Prayer-books had been omitted in our outfit, and we were at a loss for the burial service. However, we laid our heads, or rather our memories together, and most of us being able to recollect a scrap of it here and there, we contrived to patch it up sufficiently to give our unfortunate shipmates Christian burial. I should mention that another of the wounded men died after our arrival at Tientsin, and was interred in the English cemetery. He was the man who was first hit; his name was Massinger, and he claimed to be a descendant of the dramatist. He was known on board chiefly as “Hair-oil,” from his addiction to plastering his bushy black hair with some shiny and odorous compound of that nature. Both his legs were broken by the shot that struck him.
As to my friend Webster, adorned with a black eye, he never ceased, during the remainder of the voyage, to declaim against Chubb’s foolhardiness and uphold his own proceedings on the eventful night. For his own discomfiture he sought consolation in rum, protesting that it was a miracle that any of us had survived to taste another drop of that liquid comforter.
“But I’m a houtcast,” he would wind up invariably, as his potations overcame him; “that’s where it is—who cares what a —— houtcast thinks?”
Chubb took no further notice of him than to laughingly threaten to put him under arrest for mutiny. It must not be supposed that the “houtcast’s” behaviour on the occasion in question was due to any want of courage. Escape seemed impossible; the risk of the attempt was tremendous, and I am convinced that if the matter had been left to my own judgment, I should not have dared it. But Chubb was one of those men whom nothing can daunt, and who are never more completely in their element than when running some desperate hazard.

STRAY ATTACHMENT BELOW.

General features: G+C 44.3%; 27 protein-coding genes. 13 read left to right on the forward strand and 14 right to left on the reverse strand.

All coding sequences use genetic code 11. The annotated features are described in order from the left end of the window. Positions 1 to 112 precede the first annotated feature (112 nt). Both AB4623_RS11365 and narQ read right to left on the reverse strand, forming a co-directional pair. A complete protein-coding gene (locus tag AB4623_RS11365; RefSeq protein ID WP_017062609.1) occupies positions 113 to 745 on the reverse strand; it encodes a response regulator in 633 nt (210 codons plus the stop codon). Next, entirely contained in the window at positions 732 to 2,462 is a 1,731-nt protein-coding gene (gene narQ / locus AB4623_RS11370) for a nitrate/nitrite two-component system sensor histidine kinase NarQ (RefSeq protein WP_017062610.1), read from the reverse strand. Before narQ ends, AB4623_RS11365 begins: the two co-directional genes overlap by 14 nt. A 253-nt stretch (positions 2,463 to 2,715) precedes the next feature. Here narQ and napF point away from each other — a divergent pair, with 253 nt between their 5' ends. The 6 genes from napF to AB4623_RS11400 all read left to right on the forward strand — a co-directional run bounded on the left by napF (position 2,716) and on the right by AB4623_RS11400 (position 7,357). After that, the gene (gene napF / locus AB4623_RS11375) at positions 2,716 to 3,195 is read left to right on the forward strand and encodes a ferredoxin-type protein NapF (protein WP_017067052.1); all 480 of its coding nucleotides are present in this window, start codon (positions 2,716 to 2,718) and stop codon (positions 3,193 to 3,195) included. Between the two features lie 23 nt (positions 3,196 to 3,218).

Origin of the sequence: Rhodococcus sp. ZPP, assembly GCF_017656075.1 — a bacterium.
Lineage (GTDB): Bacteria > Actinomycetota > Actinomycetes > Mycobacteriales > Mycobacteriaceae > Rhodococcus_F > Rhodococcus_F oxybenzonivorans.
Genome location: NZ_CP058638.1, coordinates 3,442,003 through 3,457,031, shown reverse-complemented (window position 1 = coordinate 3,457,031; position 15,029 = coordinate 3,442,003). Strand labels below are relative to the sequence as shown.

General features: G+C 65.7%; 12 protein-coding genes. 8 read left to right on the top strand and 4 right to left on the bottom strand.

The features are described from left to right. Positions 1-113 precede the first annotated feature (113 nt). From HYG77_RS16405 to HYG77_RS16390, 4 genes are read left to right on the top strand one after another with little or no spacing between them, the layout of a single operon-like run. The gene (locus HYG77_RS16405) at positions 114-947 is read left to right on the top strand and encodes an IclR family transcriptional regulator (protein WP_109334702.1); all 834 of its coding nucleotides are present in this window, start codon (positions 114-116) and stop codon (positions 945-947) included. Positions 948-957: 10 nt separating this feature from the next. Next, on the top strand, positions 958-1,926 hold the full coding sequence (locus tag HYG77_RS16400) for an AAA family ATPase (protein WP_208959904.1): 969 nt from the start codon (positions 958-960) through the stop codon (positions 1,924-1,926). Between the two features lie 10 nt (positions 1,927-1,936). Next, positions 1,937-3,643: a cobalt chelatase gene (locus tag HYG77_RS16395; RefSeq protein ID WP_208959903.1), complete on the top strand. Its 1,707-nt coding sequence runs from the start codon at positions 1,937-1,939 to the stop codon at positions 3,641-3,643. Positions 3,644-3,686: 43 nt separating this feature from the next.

We reached Tientsin without further mishap, and turned over our cargo to Mr. H——’s agent, who disposed of it at a handsome profit, though hardly sufficient, I thought, to warrant the risking of so valuable a ship as the Columbia. We lay in the port about a week, to effect the repairs rendered necessary by the Japanese gun practice.
At Tientsin a war council was sitting, and one morning Mr. Mac——, the agent, came on board and informed us that he had received a proposal for the Columbia to be chartered as a transport to convey troops to the Corea. It was only, he said, for an immediate special service, and the terms being exceedingly advantageous he had resolved on his own responsibility to accept the offer, as the work would not occupy us more than a few days. We were to be one of a convoy of transports which, sailing at different times from different ports, were to rendezvous in Talienwan Bay on the east coast of the Liaotung Peninsula, where the troops were to be embarked under protection of an armed squadron. There was no time to be lost, and we were to weigh anchor and make for the bay as soon as possible.